What We Learned in a Few Minutes With the Duchess of York Lady Sarah Ferguson

If we’re going to attend a media event on a Saturday afternoon right smack in the middle of the first beautiful weekend of the year, it has to be worth it. The Duchess of York Lady Sarah Ferguson definitely made the cut. On Saturday, she was in Toronto as the keynote speaker for the second Scarborough World Gala, held by The Scarborough Hospital Foundation (TSHF) at Sheraton Centre Toronto Hotel. The goal of the evening was to raise $2 million to support The Scarborough Hospital’s (TSH) innovative Cancer Care program. The gala also honoured Dr. Dhun Noria, the Scarborough Hospital’s Chief of Laboratory Medicine and Medical Director of Laboratories, with a Lifetime Achievement Award. Prior to the gala dinner (which came with a regal price tag) was a planned-down-to-the-minute media event that included a brief panel discussion with Dr. Dhun Noria, TSH President and CEO Robert Biron, and well-known musician Lawrence Gowan and his wife Janice Gowan, a cancer survivor, followed by interviews with the Duchess herself. You’d be surprised about what you can learn about the Duchess of York Lady Sarah Ferguson in mere minutes…

She makes everyone nervous, not just us.
From Hollywood A-listers during TIFF to media events with icons like Wayne Gretzky, nobody’s ever caused our heart to race as much as Fergie as we waited among the hungry journalists to get a word with her, repeating just don’t call her Sarah… don’t call her Sarah in our over-thinking head. Really, though, how could you not be a little nervous? Royalty is a whole new level of celebrity. The good news is that we weren’t alone. When we caught up with fellow media and guests at the VIP reception that followed, they told us that they were just as sweaty-palmed when they shook the hand of the Duchess (which is actually pretty gross for her/we hope her people brought Purell). The good news is that, after chatting with her, we broke the royal ice and are all the more prepared to take on Kate and William one day.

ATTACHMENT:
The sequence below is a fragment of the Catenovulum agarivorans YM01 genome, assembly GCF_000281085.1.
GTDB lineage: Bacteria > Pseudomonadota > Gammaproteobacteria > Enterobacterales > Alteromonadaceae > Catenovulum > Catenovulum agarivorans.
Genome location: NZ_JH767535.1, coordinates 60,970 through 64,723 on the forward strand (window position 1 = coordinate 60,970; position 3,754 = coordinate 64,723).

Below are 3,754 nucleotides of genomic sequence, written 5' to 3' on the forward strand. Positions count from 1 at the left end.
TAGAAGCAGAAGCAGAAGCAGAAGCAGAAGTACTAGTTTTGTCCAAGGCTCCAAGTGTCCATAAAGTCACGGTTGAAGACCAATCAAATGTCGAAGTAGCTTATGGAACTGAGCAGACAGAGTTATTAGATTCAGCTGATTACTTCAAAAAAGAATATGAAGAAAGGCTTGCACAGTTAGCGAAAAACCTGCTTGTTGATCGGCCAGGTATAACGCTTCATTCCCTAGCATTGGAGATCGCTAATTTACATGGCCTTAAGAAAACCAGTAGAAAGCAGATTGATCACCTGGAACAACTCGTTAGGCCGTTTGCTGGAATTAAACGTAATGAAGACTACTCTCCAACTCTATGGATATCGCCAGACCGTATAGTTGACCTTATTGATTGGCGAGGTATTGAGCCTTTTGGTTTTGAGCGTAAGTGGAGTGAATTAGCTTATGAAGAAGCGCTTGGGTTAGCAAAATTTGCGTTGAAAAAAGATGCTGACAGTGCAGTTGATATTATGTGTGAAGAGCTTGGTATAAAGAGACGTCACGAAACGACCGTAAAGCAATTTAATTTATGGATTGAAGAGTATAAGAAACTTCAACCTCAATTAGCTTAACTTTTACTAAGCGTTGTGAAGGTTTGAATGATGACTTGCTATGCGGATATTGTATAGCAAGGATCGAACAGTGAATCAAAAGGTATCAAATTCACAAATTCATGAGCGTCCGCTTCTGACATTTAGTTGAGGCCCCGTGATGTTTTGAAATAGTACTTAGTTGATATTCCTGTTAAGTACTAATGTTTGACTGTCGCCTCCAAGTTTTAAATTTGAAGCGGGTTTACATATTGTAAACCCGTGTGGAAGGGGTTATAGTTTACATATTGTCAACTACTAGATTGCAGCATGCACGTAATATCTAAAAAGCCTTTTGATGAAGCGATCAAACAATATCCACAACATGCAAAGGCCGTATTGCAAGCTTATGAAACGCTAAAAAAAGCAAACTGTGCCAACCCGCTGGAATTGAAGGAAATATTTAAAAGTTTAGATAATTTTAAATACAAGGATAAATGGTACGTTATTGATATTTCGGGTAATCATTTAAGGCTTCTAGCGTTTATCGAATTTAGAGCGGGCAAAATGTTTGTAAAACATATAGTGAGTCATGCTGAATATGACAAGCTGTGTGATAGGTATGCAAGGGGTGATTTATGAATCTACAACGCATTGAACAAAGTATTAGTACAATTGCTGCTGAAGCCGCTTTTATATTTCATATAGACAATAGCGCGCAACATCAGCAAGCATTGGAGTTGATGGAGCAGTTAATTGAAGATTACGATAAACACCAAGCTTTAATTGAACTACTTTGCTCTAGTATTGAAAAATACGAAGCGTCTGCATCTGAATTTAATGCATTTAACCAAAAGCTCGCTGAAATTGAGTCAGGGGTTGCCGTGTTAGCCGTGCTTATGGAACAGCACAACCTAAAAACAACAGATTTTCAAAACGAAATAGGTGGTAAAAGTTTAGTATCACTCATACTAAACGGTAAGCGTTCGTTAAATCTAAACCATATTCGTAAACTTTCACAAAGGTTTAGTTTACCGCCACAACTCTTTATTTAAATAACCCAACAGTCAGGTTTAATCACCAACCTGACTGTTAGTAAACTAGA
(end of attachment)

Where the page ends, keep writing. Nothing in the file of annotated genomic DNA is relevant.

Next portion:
She’s human
Though we had no idea of what to expect from her, what made us kind of fall for Fergie was her glaringly apparent respect and admiration for other people. You could tell right off the bat in the panel discussion in her praise for the Scarborough Hospital and Dr. Dhun Noria. “I came today with a great big heart for you, if I may say, Dr. Dhun Noria, and all that you have achieved,” she told Dr. Noria in her opening remarks. She also praised Robert Biron for “running a good team” and said she was happy to help in any way she could and proud to be a part of Scarborough Hospital, calling it “one of those places that is just a great nugget in this huge world.” When we had a chance to speak with her afterward, her longwinded, passionate answer (we’re getting to it) revealed how human this woman – a magazine fixture from before the time that most of us could read them – actually is, complete with emotions and a real, beating heart.

She calls the shots
Although the Duchess comes armed with some no-nonsense people, it was quickly evident who is boss. When it was our turn to get a word in, she stopped us after a few seconds and told her team that she would rather wait until her live on-camera interview was over so that we’d have more time. When PR later tells you that you have only one to two minutes, however, you have to be strategic with your question(s). We would normally open with a question about her involvement in the evening, but we’d already heard about that during the press conference. Besides, the Scarborough World Gala marks only a small part of Fergie’s lifelong charity involvement. So, we asked her if there was one individual or story that left the greatest impact in all of her philanthropic endeavours throughout the years. “You’re not asking specifically about my involvement in The Scarborough Hospital?” she asked. When we replied that time was of the essence when we had less than two minutes, she made us like her even more. “Who says you have less than two minutes? Don’t worry about that,” she replied. When in the middle of our chat, her people tapped us on the shoulder in a signal to wrap it up, but when we turned around to acknowledge them, she tapped us right back on the shoulder to look at her because she was not done talking, thank you. Amazing.